It may seem as though your chances of sustaining a bee or a yellow jacket sting would be at its highest during the summer months. However, if you fear the pain of being stung by a flying insect, like a yellow jacket, the fall months are when you must be most cautious. Fields of grass and wood are full of different stinging insects this time of year. For example, hornets, yellow jackets, bees and wasps are sticking to the forest because they are preparing for the cold winter. Many of these insects are particularly aggressive this time of year because they are trying to protect the colonies that will emerge next spring. Yellow jackets are particularly aggressive in certain situations, and they are to be avoided in all situations.
Yellow jackets dwell beneath the ground. Sometimes they can be seen flying into holes in the soil. These holes are often formed during the early summer months when colonies are not too large. However, by the time September rolls around, these underground colonies can contain around four or five thousand individual yellow jackets. These crowded spaces make yellow jackets grumpy and mean. Also, yellow jackets become more aggressive during the fall because the last brood they produce will become the future queens, and they must be protected at all costs. This will make yellow jackets more protective than normal, which means that they will also become extra vicious towards humans that happen to be near an underground nest.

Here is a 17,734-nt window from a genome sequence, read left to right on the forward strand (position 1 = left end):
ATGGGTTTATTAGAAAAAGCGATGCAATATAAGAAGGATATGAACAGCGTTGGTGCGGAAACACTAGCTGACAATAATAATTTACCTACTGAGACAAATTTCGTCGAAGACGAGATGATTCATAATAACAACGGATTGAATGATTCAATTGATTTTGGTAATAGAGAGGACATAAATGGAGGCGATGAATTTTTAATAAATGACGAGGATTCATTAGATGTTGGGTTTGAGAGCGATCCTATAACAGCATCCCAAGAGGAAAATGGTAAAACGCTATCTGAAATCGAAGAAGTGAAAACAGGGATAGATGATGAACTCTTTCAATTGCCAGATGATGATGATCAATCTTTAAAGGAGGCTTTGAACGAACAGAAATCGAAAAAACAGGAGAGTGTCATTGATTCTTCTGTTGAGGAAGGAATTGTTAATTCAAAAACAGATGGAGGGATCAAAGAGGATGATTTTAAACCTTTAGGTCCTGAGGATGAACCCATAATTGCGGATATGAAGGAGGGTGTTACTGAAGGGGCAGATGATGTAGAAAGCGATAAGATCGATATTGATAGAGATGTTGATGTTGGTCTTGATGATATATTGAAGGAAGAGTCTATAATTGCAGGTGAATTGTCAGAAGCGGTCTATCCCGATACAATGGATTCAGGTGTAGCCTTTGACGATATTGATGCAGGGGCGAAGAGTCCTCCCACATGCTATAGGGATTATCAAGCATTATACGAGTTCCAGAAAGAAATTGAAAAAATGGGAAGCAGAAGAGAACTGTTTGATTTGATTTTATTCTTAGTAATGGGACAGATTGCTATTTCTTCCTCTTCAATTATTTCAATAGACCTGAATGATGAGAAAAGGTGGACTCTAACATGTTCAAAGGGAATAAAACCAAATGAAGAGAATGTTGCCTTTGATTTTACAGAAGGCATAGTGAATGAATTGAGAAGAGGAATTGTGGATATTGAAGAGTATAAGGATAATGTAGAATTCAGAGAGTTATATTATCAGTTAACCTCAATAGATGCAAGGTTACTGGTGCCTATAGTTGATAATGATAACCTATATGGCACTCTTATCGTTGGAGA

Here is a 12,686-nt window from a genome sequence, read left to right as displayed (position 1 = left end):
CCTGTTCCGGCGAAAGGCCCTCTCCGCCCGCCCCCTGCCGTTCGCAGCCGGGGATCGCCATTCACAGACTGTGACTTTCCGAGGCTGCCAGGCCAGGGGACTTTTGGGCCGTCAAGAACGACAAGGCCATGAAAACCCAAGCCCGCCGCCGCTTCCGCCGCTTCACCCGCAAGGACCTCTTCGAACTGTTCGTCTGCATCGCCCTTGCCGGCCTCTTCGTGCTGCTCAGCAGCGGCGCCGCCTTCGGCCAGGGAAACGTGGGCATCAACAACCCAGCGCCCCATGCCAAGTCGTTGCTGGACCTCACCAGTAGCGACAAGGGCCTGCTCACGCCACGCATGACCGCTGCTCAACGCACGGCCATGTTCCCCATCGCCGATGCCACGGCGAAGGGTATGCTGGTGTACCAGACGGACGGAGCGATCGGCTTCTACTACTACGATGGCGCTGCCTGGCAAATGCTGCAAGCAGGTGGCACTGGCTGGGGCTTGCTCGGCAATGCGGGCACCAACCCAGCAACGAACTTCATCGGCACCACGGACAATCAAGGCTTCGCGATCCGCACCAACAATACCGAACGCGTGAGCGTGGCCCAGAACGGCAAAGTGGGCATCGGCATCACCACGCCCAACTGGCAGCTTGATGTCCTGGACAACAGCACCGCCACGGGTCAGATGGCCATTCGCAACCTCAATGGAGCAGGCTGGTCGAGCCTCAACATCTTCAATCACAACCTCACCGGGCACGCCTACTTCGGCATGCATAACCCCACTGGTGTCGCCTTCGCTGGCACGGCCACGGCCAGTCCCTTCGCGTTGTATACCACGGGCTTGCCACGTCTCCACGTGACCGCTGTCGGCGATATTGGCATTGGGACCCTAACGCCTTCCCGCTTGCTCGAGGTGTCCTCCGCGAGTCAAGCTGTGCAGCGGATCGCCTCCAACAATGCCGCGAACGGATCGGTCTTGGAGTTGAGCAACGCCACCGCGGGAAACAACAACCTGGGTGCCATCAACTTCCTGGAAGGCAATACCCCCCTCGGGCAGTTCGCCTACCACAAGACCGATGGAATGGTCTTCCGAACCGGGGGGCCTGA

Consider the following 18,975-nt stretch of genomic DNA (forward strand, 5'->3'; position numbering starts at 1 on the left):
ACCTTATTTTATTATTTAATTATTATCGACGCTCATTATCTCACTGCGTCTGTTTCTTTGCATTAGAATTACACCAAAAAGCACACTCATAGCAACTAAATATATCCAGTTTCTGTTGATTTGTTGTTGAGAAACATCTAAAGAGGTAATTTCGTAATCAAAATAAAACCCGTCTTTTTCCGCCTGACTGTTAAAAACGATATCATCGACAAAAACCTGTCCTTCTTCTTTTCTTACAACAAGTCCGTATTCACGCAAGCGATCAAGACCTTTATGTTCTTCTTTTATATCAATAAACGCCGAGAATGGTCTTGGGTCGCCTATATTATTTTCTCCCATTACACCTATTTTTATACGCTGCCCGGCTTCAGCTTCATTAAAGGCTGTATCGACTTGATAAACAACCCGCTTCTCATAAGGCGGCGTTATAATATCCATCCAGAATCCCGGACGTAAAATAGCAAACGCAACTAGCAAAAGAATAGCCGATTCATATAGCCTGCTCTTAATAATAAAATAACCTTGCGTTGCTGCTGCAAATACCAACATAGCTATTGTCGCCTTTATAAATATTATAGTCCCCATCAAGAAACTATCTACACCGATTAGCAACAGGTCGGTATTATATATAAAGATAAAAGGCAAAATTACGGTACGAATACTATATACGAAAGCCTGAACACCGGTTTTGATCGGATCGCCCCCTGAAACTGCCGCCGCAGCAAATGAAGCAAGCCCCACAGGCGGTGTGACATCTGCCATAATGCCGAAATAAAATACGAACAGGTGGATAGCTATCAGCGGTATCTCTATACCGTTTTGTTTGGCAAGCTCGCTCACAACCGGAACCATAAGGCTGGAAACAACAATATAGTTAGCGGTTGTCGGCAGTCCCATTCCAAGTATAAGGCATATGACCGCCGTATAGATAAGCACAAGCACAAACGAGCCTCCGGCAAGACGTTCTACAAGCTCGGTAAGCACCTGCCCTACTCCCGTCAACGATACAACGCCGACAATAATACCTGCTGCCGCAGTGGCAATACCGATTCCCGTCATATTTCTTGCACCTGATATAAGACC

Stinging insects also encounter humans more often during the fall season because their diets have changed. During the summer, stinging insects prefer to feed on other insects. During the fall, these stinging insects start to forage for their food. They will search for sugary snacks. This will bring stinging insects closer to human environments. Sometimes yellow jackets will become stuck behind the walls of a home while foraging. Luckily, the stinging insects that are foraging near humans are not as aggressive as the ones protecting the nests within wooded areas.